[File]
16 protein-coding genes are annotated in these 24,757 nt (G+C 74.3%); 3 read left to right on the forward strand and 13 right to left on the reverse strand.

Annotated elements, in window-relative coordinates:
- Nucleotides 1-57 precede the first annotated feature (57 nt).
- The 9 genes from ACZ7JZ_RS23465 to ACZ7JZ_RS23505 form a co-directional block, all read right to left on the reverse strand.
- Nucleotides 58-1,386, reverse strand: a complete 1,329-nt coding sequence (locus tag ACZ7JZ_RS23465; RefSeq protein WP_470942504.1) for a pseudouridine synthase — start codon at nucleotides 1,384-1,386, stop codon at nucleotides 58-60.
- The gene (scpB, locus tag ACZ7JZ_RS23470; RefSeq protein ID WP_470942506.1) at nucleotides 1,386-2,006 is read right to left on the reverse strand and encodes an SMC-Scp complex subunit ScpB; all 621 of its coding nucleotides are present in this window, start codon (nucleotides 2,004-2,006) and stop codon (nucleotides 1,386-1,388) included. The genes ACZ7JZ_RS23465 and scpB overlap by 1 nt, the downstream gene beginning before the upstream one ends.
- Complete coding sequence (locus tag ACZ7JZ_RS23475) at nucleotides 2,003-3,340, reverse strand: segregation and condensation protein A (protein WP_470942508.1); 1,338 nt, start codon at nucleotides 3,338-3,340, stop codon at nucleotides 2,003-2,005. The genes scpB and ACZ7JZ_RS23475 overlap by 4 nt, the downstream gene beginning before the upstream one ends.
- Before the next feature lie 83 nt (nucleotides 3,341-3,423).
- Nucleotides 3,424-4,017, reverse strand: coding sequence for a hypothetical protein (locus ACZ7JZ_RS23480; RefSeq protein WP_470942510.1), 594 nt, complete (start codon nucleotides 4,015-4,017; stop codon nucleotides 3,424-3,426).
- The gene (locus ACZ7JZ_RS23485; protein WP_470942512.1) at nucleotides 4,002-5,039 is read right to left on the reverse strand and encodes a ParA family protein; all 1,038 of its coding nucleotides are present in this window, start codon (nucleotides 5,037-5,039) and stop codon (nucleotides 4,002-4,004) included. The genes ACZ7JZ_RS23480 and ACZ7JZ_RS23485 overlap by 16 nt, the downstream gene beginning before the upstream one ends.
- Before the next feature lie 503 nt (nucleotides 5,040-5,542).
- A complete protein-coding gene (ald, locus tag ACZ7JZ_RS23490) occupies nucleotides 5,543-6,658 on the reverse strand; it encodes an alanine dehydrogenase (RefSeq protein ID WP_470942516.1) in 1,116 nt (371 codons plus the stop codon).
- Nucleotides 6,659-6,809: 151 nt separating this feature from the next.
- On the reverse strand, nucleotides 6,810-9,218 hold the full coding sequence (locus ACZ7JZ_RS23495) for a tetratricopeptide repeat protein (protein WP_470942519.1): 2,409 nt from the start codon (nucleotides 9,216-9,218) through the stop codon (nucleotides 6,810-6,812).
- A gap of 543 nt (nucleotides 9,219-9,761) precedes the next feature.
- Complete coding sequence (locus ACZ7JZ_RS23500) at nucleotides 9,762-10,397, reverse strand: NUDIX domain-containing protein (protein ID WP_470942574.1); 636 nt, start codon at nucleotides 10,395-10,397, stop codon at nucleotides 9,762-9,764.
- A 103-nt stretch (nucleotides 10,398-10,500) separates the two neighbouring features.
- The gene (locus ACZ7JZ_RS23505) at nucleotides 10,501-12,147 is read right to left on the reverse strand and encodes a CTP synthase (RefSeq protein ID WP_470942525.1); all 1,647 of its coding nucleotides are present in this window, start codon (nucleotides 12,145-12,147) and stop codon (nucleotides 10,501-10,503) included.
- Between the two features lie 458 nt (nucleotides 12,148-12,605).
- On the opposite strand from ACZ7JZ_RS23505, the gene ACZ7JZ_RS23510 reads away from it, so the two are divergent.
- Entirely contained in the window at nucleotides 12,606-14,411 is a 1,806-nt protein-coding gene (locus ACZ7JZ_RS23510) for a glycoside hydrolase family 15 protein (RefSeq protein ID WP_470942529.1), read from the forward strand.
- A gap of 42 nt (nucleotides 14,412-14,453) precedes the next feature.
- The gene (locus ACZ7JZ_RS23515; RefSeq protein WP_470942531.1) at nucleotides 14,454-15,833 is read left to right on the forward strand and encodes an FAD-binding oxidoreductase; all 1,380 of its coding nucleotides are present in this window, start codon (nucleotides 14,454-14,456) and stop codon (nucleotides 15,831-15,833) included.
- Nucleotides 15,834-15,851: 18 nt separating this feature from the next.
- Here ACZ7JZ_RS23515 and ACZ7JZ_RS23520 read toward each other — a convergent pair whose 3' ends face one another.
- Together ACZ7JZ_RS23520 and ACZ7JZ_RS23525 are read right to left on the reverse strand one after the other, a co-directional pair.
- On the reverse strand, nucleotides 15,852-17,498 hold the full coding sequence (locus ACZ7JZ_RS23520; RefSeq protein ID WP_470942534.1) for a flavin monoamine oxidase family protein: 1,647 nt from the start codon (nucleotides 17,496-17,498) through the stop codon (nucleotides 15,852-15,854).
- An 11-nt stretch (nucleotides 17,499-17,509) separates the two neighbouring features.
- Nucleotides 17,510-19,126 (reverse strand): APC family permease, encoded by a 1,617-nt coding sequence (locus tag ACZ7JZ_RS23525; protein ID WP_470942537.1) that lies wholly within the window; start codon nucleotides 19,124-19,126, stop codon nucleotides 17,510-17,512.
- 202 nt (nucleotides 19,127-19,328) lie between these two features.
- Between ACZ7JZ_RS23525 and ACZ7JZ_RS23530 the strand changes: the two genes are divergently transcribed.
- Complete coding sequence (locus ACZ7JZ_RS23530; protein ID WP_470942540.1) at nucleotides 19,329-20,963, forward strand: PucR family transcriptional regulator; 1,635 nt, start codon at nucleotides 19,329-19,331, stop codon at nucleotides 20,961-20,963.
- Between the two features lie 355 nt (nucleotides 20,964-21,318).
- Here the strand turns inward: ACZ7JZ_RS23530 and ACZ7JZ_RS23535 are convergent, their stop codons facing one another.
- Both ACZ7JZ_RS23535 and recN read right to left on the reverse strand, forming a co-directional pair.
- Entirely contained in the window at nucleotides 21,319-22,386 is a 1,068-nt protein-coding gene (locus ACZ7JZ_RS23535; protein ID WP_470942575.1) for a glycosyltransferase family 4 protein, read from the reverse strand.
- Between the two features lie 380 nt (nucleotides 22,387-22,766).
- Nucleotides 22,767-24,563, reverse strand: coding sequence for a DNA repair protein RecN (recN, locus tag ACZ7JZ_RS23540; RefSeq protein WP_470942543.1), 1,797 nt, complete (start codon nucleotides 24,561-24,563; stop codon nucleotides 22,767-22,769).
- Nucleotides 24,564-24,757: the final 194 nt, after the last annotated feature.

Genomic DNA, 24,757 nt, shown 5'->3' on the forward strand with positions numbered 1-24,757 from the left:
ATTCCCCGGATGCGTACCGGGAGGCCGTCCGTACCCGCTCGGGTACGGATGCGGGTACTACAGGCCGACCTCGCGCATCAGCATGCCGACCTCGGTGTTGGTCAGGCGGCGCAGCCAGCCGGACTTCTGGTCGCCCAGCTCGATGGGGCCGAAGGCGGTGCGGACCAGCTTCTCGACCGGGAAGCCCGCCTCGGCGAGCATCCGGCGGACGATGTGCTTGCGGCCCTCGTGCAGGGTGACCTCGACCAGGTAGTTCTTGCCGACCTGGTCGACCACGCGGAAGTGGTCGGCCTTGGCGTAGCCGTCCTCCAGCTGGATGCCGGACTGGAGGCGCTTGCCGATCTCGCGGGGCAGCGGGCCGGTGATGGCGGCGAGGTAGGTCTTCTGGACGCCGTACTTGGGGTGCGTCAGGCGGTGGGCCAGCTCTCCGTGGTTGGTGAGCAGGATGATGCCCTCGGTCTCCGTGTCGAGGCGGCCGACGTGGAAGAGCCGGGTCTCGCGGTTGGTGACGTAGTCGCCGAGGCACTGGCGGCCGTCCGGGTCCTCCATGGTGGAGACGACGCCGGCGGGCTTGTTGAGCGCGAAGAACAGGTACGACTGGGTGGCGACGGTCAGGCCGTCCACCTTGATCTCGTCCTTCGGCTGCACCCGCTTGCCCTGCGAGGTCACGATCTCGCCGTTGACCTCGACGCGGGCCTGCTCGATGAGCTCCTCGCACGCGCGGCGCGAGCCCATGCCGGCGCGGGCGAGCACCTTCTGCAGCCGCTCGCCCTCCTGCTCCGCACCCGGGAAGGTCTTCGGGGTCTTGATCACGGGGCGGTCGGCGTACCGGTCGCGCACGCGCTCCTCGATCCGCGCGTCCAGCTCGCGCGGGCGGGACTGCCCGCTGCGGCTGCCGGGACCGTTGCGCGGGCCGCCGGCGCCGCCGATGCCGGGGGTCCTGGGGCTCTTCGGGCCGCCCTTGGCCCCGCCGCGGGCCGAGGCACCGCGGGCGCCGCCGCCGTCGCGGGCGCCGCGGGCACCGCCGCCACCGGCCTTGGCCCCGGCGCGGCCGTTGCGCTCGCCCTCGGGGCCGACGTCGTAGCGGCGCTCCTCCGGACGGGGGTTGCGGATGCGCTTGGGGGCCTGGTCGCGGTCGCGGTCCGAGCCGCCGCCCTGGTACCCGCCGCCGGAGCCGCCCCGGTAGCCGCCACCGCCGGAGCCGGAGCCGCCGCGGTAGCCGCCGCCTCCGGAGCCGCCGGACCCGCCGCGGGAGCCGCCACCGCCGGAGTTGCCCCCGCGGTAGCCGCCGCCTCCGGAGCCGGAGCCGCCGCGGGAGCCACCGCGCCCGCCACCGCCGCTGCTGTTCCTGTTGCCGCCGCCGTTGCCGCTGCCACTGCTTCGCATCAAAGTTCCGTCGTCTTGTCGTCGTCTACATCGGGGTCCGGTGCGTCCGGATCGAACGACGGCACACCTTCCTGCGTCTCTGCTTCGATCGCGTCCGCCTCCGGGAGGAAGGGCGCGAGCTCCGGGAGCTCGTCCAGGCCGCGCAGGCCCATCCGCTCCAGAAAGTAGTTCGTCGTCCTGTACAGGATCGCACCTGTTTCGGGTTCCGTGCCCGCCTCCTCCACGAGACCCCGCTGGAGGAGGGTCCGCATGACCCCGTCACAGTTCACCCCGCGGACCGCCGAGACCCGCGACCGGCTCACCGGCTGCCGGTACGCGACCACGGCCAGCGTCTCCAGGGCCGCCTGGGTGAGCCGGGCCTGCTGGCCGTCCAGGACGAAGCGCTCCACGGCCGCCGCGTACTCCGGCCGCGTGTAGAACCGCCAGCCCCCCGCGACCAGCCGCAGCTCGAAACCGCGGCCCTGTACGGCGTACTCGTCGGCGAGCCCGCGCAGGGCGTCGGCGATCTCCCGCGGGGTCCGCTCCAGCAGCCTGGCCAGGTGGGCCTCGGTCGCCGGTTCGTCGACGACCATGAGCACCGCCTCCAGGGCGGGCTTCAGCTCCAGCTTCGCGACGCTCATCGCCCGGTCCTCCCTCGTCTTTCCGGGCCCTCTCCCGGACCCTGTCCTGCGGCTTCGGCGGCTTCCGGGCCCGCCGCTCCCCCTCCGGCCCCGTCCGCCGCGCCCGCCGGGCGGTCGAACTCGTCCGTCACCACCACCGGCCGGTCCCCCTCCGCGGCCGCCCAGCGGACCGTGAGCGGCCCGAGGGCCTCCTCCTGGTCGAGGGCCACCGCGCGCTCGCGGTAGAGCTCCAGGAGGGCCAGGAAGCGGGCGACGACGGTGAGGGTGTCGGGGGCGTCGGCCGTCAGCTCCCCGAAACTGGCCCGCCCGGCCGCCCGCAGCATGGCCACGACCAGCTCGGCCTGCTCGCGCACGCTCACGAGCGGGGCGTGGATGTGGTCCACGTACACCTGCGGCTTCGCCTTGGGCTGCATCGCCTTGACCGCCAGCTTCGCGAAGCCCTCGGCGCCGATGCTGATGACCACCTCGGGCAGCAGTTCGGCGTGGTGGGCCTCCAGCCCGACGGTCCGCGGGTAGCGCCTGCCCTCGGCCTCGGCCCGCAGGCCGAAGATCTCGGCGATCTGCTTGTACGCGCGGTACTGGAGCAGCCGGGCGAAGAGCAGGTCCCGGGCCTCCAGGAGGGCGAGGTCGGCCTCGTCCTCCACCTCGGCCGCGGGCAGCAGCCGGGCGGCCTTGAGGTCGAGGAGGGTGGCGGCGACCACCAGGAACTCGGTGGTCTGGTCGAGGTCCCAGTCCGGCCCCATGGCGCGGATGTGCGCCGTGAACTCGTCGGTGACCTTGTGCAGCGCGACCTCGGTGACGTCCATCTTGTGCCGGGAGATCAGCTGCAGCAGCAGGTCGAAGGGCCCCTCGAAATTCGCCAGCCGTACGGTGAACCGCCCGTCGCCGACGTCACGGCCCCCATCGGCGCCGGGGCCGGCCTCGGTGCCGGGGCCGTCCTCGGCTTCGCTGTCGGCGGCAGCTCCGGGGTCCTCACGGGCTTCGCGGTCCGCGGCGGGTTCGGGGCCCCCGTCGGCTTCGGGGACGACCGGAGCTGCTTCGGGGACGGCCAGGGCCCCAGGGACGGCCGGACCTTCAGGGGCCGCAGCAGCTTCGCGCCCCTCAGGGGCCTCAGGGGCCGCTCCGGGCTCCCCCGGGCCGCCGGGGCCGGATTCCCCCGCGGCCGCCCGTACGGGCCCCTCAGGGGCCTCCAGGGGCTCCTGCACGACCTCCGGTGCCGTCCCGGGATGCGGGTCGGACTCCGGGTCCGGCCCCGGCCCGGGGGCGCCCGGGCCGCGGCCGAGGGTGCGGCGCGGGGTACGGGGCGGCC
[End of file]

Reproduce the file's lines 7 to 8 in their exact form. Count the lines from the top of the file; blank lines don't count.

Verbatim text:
- Complete coding sequence (locus tag ACZ7JZ_RS23475) at nucleotides 2,003-3,340, reverse strand: segregation and condensation protein A (protein WP_470942508.1); 1,338 nt, start codon at nucleotides 3,338-3,340, stop codon at nucleotides 2,003-2,005. The genes scpB and ACZ7JZ_RS23475 overlap by 4 nt, the downstream gene beginning before the upstream one ends.
- Before the next feature lie 83 nt (nucleotides 3,341-3,423).